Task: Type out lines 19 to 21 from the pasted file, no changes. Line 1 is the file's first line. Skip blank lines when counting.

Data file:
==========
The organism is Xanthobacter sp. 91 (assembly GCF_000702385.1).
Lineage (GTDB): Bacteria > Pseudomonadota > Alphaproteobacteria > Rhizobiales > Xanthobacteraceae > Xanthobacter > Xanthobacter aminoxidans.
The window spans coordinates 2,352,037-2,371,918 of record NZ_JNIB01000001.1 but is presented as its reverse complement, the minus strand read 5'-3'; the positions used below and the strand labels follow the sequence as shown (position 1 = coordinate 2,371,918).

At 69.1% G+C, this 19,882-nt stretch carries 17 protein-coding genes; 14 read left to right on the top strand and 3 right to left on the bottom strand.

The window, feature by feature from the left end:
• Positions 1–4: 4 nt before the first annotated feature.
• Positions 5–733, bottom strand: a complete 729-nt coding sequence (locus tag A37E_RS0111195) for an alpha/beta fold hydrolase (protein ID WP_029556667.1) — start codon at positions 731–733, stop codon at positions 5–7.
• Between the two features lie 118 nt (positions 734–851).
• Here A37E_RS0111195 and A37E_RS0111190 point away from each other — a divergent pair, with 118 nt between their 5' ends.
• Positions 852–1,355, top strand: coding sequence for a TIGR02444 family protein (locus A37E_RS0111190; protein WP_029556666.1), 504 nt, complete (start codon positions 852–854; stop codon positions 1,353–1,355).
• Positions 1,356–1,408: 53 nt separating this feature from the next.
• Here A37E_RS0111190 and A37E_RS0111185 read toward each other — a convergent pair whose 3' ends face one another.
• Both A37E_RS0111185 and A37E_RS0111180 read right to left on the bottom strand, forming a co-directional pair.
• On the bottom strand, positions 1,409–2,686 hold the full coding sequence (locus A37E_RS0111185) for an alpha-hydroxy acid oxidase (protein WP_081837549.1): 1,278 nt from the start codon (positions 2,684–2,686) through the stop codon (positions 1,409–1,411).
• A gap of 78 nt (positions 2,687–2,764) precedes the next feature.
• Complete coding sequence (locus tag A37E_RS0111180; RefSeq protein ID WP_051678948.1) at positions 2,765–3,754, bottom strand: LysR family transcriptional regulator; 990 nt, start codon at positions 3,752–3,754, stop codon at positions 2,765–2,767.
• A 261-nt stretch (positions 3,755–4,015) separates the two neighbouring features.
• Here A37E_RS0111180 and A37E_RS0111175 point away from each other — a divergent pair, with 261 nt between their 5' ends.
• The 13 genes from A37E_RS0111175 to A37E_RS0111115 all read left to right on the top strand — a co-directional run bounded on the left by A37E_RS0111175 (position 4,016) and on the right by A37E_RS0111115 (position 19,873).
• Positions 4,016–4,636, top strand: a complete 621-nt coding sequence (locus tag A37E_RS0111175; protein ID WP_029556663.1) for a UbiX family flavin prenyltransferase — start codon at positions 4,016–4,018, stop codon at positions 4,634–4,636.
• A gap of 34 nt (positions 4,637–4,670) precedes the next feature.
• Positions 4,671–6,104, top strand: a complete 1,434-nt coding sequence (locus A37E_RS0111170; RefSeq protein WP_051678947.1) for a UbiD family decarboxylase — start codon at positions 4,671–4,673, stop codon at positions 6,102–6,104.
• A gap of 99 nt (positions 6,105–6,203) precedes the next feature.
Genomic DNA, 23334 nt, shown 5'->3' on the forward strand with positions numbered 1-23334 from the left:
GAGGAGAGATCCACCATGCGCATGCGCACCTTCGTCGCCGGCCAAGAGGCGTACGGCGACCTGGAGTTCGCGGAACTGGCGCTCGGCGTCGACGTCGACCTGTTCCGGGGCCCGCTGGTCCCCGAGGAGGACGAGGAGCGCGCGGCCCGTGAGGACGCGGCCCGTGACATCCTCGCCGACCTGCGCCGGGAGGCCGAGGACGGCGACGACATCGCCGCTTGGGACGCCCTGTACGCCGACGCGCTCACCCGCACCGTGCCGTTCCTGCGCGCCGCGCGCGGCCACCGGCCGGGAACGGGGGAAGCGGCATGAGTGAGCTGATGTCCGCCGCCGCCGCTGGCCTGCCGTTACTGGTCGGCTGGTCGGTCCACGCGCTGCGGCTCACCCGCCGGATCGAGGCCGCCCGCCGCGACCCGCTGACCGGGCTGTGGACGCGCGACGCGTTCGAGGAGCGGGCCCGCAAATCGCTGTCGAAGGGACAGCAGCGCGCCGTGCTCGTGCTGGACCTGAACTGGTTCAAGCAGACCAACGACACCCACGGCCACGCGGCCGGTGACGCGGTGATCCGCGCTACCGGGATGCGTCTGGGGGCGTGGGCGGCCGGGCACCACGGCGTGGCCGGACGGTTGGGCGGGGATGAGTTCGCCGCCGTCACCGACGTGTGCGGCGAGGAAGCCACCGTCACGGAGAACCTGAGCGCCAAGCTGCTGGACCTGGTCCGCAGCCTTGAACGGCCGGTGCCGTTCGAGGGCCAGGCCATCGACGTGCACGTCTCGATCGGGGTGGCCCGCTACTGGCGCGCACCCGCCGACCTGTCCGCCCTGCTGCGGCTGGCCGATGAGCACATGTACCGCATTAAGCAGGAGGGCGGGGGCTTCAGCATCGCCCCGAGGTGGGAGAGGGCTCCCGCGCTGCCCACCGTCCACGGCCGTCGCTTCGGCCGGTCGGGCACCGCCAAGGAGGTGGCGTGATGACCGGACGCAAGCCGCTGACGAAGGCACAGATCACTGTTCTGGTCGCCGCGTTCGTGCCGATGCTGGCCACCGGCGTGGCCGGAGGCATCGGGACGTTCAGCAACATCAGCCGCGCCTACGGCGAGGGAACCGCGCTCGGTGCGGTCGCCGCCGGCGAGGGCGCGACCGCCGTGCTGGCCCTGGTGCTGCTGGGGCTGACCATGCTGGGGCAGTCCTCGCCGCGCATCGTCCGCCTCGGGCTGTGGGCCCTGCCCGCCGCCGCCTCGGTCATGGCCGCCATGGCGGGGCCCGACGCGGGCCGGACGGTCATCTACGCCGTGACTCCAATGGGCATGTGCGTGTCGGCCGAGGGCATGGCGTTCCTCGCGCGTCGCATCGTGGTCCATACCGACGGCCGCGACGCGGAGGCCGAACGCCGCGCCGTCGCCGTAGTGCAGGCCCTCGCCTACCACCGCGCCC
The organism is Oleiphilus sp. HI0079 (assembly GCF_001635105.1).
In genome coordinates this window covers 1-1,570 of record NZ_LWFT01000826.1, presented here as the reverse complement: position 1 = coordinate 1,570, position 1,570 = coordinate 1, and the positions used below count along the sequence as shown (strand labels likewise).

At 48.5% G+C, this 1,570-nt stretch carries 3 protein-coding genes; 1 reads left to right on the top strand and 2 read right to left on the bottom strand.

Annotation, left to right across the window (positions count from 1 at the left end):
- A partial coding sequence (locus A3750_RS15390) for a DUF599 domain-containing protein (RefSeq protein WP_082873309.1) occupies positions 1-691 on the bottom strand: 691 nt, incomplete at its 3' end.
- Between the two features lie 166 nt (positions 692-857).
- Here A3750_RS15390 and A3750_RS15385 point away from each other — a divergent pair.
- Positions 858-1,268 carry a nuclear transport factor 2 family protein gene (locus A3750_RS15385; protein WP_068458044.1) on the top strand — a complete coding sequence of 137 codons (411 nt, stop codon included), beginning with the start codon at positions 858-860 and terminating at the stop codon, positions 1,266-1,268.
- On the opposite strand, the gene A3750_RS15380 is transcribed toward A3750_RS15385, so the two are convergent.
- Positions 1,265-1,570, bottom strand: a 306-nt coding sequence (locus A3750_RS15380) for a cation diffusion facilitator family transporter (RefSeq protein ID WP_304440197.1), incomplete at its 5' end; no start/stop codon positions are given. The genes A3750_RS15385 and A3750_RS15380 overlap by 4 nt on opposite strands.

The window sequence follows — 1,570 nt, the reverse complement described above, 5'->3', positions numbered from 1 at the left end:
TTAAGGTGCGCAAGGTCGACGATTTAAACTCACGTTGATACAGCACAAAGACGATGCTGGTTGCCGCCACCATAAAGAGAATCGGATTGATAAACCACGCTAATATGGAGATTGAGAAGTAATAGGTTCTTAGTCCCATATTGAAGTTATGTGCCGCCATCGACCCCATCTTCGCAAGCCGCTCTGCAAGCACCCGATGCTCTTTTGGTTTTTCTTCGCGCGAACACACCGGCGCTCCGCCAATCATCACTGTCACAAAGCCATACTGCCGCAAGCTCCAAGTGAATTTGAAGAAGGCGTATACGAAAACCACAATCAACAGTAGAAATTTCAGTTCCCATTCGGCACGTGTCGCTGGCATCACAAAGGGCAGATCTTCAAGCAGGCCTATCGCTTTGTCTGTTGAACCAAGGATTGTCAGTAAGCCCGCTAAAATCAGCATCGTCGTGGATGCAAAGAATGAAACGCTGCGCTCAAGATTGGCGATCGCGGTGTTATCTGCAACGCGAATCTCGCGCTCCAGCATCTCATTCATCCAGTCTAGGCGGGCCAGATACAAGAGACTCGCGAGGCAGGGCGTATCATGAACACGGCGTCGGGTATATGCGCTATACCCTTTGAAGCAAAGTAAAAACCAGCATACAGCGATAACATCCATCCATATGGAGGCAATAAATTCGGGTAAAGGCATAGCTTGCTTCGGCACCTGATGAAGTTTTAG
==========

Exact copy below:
• The 13 genes from A37E_RS0111175 to A37E_RS0111115 all read left to right on the top strand — a co-directional run bounded on the left by A37E_RS0111175 (position 4,016) and on the right by A37E_RS0111115 (position 19,873).
• Positions 4,016–4,636, top strand: a complete 621-nt coding sequence (locus tag A37E_RS0111175; protein ID WP_029556663.1) for a UbiX family flavin prenyltransferase — start codon at positions 4,016–4,018, stop codon at positions 4,634–4,636.
• A gap of 34 nt (positions 4,637–4,670) precedes the next feature.